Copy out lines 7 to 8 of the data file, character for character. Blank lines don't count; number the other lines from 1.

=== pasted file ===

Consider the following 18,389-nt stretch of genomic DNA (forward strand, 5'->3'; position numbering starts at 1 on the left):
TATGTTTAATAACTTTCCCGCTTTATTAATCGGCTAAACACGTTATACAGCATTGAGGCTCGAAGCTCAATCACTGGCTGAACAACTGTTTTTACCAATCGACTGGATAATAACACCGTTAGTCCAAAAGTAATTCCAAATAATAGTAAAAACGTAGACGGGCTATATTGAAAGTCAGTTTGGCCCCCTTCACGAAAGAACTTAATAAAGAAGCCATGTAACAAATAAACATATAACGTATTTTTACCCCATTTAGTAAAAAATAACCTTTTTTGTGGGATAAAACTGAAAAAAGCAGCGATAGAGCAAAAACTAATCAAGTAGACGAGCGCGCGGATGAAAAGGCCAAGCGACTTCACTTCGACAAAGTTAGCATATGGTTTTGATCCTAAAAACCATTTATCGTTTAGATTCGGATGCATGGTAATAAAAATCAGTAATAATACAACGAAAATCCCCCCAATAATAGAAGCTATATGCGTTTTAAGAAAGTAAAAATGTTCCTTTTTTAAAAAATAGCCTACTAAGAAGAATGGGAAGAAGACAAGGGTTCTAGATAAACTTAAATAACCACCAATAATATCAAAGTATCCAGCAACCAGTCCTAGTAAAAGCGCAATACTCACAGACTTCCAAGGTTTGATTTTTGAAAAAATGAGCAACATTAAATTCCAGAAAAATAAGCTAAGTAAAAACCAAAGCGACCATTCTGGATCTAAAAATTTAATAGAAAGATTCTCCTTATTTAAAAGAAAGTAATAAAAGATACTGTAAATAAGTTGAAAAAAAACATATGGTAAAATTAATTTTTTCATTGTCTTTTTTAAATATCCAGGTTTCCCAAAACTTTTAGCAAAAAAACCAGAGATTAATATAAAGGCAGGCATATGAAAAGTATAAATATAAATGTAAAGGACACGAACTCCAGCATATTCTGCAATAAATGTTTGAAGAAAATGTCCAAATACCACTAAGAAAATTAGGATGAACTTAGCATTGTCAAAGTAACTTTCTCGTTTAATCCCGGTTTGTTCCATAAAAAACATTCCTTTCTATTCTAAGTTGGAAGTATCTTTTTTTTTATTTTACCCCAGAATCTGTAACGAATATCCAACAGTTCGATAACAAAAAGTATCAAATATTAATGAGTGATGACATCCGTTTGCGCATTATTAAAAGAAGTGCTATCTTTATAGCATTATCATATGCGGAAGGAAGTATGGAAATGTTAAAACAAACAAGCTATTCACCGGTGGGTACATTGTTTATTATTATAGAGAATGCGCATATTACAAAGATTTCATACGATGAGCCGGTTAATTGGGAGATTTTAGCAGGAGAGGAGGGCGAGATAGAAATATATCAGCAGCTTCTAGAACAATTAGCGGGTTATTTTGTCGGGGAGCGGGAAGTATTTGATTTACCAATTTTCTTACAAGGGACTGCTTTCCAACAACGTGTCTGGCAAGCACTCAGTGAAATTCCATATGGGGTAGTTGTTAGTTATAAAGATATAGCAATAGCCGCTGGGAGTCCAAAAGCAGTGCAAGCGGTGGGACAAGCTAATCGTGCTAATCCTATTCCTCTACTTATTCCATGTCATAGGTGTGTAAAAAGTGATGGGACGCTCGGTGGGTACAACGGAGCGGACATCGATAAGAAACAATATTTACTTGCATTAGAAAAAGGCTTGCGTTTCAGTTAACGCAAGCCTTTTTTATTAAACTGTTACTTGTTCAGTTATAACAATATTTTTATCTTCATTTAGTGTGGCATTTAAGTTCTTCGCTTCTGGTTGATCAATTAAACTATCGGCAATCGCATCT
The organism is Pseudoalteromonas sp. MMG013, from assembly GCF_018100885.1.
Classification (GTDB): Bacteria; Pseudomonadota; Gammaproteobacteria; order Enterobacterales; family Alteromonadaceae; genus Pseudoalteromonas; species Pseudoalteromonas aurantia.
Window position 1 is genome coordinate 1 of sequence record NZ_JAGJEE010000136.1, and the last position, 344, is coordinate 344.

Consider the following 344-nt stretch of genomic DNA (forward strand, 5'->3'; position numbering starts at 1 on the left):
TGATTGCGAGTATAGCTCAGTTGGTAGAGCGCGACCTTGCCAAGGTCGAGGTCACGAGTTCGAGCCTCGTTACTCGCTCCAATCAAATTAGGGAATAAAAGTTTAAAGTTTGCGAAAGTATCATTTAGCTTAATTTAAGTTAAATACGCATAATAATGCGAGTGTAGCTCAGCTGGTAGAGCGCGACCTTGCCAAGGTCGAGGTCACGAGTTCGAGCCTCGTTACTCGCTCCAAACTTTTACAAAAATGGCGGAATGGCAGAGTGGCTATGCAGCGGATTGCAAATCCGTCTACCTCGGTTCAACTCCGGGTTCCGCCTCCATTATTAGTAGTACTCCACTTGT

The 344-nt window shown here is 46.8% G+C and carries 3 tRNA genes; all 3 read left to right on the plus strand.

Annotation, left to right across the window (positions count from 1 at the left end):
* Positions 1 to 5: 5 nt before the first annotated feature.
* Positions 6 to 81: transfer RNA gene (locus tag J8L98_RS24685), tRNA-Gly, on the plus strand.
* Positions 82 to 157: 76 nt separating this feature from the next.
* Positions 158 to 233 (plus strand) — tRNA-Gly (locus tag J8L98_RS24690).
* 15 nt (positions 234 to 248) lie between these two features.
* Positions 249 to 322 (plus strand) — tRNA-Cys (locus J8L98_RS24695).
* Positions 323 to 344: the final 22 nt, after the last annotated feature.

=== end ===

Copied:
TGATTGCGAGTATAGCTCAGTTGGTAGAGCGCGACCTTGCCAAGGTCGAGGTCACGAGTTCGAGCCTCGTTACTCGCTCCAATCAAATTAGGGAATAAAAGTTTAAAGTTTGCGAAAGTATCATTTAGCTTAATTTAAGTTAAATACGCATAATAATGCGAGTGTAGCTCAGCTGGTAGAGCGCGACCTTGCCAAGGTCGAGGTCACGAGTTCGAGCCTCGTTACTCGCTCCAAACTTTTACAAAAATGGCGGAATGGCAGAGTGGCTATGCAGCGGATTGCAAATCCGTCTACCTCGGTTCAACTCCGGGTTCCGCCTCCATTATTAGTAGTACTCCACTTGT

The 344-nt window shown here is 46.8% G+C and carries 3 tRNA genes; all 3 read left to right on the plus strand.